She seemed harmless enough. Quite pleasant really. Bright eyes, inviting smile, and she was saying nice things about my work. I was already on a roll. Maybe four glasses of wine, but a heady mix of ego and praise was floating my head well above the four glass mark.
It was the opening of a show of my photography in one of the better galleries in the Yukon. A one man show, juried, and I could not get enough of myself.
She was in her mid sixties, perhaps seventy. Well dressed in an expensive but not ostentatious way. Quality cloth, well cut, in subdued colours. She was, I thought, making some very astute observations about my photographs. Something about “the craft required to capture the truly abstract in nature”. It was music to my ears and I immediately ruined any chance I had to get wise before it was too late. I offered her another glass of wine, and of course, took another for myself.
She was it seemed quite interested in photography. A total amateur by her account, but a member of the Whitehorse photography club, she said. When she wasn’t passing pleasant remarks about my work, I dimly came to understand by dint of her frequent repetition and my mindless head nodding, that the club had quite the history. It had been active for nearly 40 years. It was well connected with a network of clubs across Canada. And I came, too dimly it seems, to understand that the club was always looking for someone with something to teach. Someone to attend a monthly meeting, “just to liven things up”, she would have me understand.
Under normal circumstances I would have refused. Politely enough of course but brooking no misunderstanding. But again she seemed harmless enough, she was saying delightful things about my work, and she brought refills for our wine.
Months later the call I had been dreading, came. That call had been gnawing at the periphery of my being. It was the middle of the day, and it could have been anybody, but I knew. And it was. It was she. And she wanted me. Wanted me to fulfill my drunken conceited bargain to speak to the club. To speak about my art. And I could not say no.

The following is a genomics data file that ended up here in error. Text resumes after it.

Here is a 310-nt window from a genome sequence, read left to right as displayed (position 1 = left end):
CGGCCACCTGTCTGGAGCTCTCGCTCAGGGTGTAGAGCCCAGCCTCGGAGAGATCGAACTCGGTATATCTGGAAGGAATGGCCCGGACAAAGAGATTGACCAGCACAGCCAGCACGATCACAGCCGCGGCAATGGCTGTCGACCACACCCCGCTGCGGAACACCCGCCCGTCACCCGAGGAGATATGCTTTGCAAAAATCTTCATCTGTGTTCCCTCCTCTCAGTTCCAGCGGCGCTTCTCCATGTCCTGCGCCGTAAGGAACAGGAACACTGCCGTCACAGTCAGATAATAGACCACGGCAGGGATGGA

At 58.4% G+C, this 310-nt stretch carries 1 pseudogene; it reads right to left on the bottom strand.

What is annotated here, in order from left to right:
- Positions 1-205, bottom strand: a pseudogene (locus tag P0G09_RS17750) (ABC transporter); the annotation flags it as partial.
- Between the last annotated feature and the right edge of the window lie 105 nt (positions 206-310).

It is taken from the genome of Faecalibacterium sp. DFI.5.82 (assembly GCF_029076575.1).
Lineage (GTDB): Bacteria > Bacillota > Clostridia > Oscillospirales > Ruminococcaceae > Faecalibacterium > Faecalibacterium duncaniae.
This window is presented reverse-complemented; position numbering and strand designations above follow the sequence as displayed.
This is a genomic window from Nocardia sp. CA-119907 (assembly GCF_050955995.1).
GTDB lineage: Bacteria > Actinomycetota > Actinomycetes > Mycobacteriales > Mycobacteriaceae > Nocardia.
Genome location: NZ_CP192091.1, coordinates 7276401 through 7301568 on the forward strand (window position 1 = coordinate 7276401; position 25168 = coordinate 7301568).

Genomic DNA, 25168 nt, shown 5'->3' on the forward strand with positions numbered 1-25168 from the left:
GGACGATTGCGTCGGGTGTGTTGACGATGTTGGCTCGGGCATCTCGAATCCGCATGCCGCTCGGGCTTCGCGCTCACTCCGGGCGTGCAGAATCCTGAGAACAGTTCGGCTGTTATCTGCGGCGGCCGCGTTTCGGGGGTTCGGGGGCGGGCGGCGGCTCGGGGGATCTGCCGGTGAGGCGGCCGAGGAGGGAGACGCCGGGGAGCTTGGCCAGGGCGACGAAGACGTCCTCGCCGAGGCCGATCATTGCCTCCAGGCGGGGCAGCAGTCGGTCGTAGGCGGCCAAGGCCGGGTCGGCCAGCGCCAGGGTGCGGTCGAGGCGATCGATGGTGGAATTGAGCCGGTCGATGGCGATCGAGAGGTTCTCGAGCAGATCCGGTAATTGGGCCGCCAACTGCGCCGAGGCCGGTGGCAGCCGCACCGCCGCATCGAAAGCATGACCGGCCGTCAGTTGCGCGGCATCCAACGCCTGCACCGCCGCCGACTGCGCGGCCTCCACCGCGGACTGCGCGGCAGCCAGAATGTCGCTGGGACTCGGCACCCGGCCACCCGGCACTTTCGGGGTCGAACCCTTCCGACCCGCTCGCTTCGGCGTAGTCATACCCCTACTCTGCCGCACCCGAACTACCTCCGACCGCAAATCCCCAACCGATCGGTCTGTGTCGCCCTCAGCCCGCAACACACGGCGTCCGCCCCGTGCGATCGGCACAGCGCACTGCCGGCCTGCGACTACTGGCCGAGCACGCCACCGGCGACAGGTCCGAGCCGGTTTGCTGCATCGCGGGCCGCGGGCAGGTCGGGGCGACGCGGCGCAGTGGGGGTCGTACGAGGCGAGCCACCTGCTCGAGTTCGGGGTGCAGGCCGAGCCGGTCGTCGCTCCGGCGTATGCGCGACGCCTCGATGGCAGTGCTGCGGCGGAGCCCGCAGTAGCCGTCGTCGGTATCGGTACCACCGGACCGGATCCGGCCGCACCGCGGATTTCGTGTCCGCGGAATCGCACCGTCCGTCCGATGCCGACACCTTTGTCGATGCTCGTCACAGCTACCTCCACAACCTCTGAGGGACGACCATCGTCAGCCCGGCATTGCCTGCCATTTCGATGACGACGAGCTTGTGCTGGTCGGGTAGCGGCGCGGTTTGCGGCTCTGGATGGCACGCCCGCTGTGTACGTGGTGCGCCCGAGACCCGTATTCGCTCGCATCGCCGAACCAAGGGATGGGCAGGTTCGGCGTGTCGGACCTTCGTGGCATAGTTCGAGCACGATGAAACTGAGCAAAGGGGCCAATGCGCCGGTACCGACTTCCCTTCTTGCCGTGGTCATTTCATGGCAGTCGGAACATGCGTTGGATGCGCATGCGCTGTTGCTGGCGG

I was told it would be casual. There would be projection equipment for my images. I would be given an hour, more if I felt the need. There would be plenty of rookies, amateurs of the rankest sort, lapping up my every hint or nudge in the right direction. There would of course be more experienced members who would appreciate my nuanced eye.
Bullets were sweated, midnight oil was burnt. Thousands of images were reviewed for a lecture that would be smart, fun, tightly focussed and have something for everybody was prepared, written and re-written.
I should have requested a copy of the agenda. Not just because I delight in seeing my name in print. No, had I seen the agenda, there might have still been the slightest chance to avert disaster.
But no. On the appointed evening, at the appointed hour, I was secretly thrilled and pragmatically dismayed to see dozens of eager faces arranged around tables forced together into a huge rectangle in the Public Library’s largest meeting room.
The agenda was called. Long and labourious. Tedious organizational details. Minutia of upcoming contests, competitions, and submission details. Urgent pleadings for stalwart members to step forward and take leadership roles alongside an overworked and under appreciated executive. And then? Oh it should have been, but it was not, not me. No.